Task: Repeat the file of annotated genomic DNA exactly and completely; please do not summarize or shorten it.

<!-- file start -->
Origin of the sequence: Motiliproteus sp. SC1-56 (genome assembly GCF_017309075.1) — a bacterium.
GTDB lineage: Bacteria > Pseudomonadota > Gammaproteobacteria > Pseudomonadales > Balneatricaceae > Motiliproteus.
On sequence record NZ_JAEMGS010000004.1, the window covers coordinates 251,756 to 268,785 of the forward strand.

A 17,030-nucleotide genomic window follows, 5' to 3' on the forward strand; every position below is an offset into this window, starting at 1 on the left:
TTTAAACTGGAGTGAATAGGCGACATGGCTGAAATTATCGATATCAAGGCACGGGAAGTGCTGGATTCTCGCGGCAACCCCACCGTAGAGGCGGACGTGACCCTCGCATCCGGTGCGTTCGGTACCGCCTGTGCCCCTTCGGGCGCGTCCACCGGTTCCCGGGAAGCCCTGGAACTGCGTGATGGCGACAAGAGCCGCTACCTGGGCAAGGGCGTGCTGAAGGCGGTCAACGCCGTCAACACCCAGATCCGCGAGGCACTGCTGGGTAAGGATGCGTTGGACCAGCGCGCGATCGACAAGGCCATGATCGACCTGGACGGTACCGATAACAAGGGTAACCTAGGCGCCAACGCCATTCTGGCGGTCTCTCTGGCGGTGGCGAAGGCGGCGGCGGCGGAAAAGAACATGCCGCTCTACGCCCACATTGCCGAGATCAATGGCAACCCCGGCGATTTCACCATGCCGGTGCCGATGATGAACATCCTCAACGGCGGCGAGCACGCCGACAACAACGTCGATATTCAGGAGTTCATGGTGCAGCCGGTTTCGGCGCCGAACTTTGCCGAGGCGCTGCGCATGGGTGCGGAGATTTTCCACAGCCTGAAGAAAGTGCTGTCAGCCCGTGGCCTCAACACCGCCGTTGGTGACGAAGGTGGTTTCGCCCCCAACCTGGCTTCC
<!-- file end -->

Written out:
Origin of the sequence: Motiliproteus sp. SC1-56 (genome assembly GCF_017309075.1) — a bacterium.
GTDB lineage: Bacteria > Pseudomonadota > Gammaproteobacteria > Pseudomonadales > Balneatricaceae > Motiliproteus.
On sequence record NZ_JAEMGS010000004.1, the window covers coordinates 251,756 to 268,785 of the forward strand.

A 17,030-nucleotide genomic window follows, 5' to 3' on the forward strand; every position below is an offset into this window, starting at 1 on the left:
TTTAAACTGGAGTGAATAGGCGACATGGCTGAAATTATCGATATCAAGGCACGGGAAGTGCTGGATTCTCGCGGCAACCCCACCGTAGAGGCGGACGTGACCCTCGCATCCGGTGCGTTCGGTACCGCCTGTGCCCCTTCGGGCGCGTCCACCGGTTCCCGGGAAGCCCTGGAACTGCGTGATGGCGACAAGAGCCGCTACCTGGGCAAGGGCGTGCTGAAGGCGGTCAACGCCGTCAACACCCAGATCCGCGAGGCACTGCTGGGTAAGGATGCGTTGGACCAGCGCGCGATCGACAAGGCCATGATCGACCTGGACGGTACCGATAACAAGGGTAACCTAGGCGCCAACGCCATTCTGGCGGTCTCTCTGGCGGTGGCGAAGGCGGCGGCGGCGGAAAAGAACATGCCGCTCTACGCCCACATTGCCGAGATCAATGGCAACCCCGGCGATTTCACCATGCCGGTGCCGATGATGAACATCCTCAACGGCGGCGAGCACGCCGACAACAACGTCGATATTCAGGAGTTCATGGTGCAGCCGGTTTCGGCGCCGAACTTTGCCGAGGCGCTGCGCATGGGTGCGGAGATTTTCCACAGCCTGAAGAAAGTGCTGTCAGCCCGTGGCCTCAACACCGCCGTTGGTGACGAAGGTGGTTTCGCCCCCAACCTGGCTTCC